In his oration, Pericles sheds new light on traditional Greek virtues by examining not only the accomplishments of the Athenian empire, but the particular qualities and institutions that have facilitated Athenian greatness. Pericles defies the traditional role of a funeral orator as historian of Athenian accomplishments in order to thoroughly redefine what makes Athens great.
Pericles begins his oration by setting out the difficulty of his task: to please those in the audience who were close to the dead with tales of glory and honor without dismissing the citizens of Athens, who Pericles claims only want to hear praise of the dead so long as they can feel satisfied that they are equally great, (II.35). In light of the conflicting appetites of his audience, Pericles declares that he will forsake the funeral orator’s custom of recounting the great accomplishments of Athenian history because they are “too familiar to my hearers for me to dwell upon,” (II.36). Instead, Pericles is interested in exploring the particular spirit of Athens, and those institutions that facilitated its prosperity and greatness.
In the remainder of his oration, Pericles is engaged in a characterization of the essence of Athens. He claims that the uniqueness of the Athenian constitution stems from its bold innovation. Athenians live under a rule of law that holds the many over the few, and which regards citizens as equal before the law, (II.37). Thus he claims that it is the nature of Athenian politics (i.e. the theory and practice of how to live) that has allowed it to achieve greatness. The institution of equality inherent in their democracy is, according to Pericles, what facilitates the brotherhood and friendliness that Athenians feel towards one another: “we do not feel called upon to be angry with our neighbor for doing what he likes,” (II.37). But this friendliness amongst citizens has not diminished the strength or esteem of Athens because all Athenians contribute to the efforts to uphold international fortitude. Pericles praises citizens for their devotion to Athens, which they love even more than money or wealth: “wealth we employ more for use than show,” (II.40). He challenges his listeners to envision a citizen more innovative, independent, and strong than the Athenian, (II.41). Having examined the particular qualities of Athenians, it appears that their ability to both rule and be ruled is what he finds most essential.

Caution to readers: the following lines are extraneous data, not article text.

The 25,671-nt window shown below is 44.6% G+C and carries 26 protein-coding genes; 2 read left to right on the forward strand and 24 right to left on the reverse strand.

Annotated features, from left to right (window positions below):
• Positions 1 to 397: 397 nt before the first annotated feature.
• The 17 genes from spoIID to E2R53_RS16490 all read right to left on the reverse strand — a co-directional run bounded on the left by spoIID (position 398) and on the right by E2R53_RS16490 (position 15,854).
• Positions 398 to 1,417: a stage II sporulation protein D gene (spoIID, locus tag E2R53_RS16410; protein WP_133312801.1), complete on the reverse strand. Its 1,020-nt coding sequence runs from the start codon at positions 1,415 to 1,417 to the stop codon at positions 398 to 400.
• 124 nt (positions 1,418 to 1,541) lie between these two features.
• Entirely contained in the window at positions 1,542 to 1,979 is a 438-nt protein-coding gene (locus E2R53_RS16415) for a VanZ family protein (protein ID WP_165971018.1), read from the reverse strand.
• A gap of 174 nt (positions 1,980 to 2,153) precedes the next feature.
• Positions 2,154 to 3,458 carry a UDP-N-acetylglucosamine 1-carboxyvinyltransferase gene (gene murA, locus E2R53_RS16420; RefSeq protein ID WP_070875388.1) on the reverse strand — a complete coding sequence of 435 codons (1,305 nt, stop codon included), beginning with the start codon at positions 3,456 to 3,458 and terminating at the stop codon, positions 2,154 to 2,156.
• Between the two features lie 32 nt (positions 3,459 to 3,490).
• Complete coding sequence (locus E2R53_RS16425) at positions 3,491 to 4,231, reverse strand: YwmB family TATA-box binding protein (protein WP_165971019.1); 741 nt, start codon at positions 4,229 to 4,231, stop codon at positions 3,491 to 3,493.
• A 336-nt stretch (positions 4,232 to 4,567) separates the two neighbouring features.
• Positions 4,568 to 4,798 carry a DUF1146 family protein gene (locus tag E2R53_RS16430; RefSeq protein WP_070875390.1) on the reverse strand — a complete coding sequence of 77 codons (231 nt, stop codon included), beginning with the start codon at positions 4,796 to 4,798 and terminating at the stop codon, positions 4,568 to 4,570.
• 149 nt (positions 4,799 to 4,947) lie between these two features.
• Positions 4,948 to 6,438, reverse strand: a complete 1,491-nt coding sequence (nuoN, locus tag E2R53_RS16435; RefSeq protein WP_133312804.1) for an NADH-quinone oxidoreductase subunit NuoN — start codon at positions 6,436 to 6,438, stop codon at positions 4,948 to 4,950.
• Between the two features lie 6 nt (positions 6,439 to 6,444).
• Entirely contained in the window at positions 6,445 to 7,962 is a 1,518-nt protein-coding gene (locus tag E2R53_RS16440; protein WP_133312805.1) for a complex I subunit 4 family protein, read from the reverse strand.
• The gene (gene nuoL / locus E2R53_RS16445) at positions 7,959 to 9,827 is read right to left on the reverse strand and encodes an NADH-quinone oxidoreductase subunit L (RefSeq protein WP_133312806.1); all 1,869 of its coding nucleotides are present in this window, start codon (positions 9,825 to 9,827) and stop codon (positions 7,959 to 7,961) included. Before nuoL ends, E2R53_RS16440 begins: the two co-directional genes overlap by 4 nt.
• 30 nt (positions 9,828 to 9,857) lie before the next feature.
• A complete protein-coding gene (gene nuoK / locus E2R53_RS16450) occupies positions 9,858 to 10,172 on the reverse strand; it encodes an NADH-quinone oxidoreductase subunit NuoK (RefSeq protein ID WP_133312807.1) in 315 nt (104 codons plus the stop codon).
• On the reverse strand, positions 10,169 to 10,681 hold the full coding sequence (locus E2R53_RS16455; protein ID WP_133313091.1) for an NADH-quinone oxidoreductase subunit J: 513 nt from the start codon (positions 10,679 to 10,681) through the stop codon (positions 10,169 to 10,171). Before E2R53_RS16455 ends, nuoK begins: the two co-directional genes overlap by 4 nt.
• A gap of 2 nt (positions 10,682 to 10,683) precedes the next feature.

For evidence of the accomplishments that Pericles attributes to the unique virtues of Athenian society, he turns to what he views as the unparalleled power of the empire. It is at this point in his oration that Pericles returns to purpose of the occasion. He implores his audience to view the death of Athenians as gallant sacrifices to a world historical regime. These men died “resisting, rather than submitting, they fled only from dishonor…[and] left behind them not their fear, but their glory,” (II.42). In this way, Pericles argues that there is something particularly honorable about a man who dies in the line of a great duty, to uphold and protect a great empire, (II.43). Furthermore, these sacrifices are not in vain because “heroes have the whole earth as their tomb;” they live on in Athenian spirit and become a part of the very fabric of Athenian society, (II.43). Finally, Pericles uses his praise to implore his listeners not to shrink from making the same sacrifice. He urges each man to consider his interests as citizen (of Athens) and individual (“father” as truly merged in the great Athens, (II.44).
It is impossible to ignore the context in which Pericles apparently gives this speech. The reader cannot help but recall Thucydides’ earlier admission, that he has a habit of making the speakers in his book “say what was in my opinion demanded of them by the various occasions, of course adhering as closely as possible to the general sense of what they really said,” (I.22). This consideration explains the overtones of nationalist pride and manifest destiny present within Pericles’ funeral oration. Pericles wants his listeners to feel implicated in a common project of historical proportions, which unites the plights and glories of Athens with those of the Athenians themselves. It is for this reason that he puts forth the image of the people of Athens as united by trust and a desire for freedom; they submit to laws and sacrifice not simply out of duty, but because they see that it is in their best interests.
Thucydides’ Pericles heeds the “demands of the time” by using this same logic to implores members of the audience to be brave in the face of sacrifice on behalf of Athens because their own future is tied up with Athens’ destiny: “judging happiness to be the fruit of freedom and freedom of valor, never decline the dangers of war,” (II.43). This is perhaps an indication that Thucydides recognizes the precarious nature of power and influence, such that Athens will always As unique citizens of a great empire, Pericles urges his audience to rise to any challenge to uphold and protect Athens.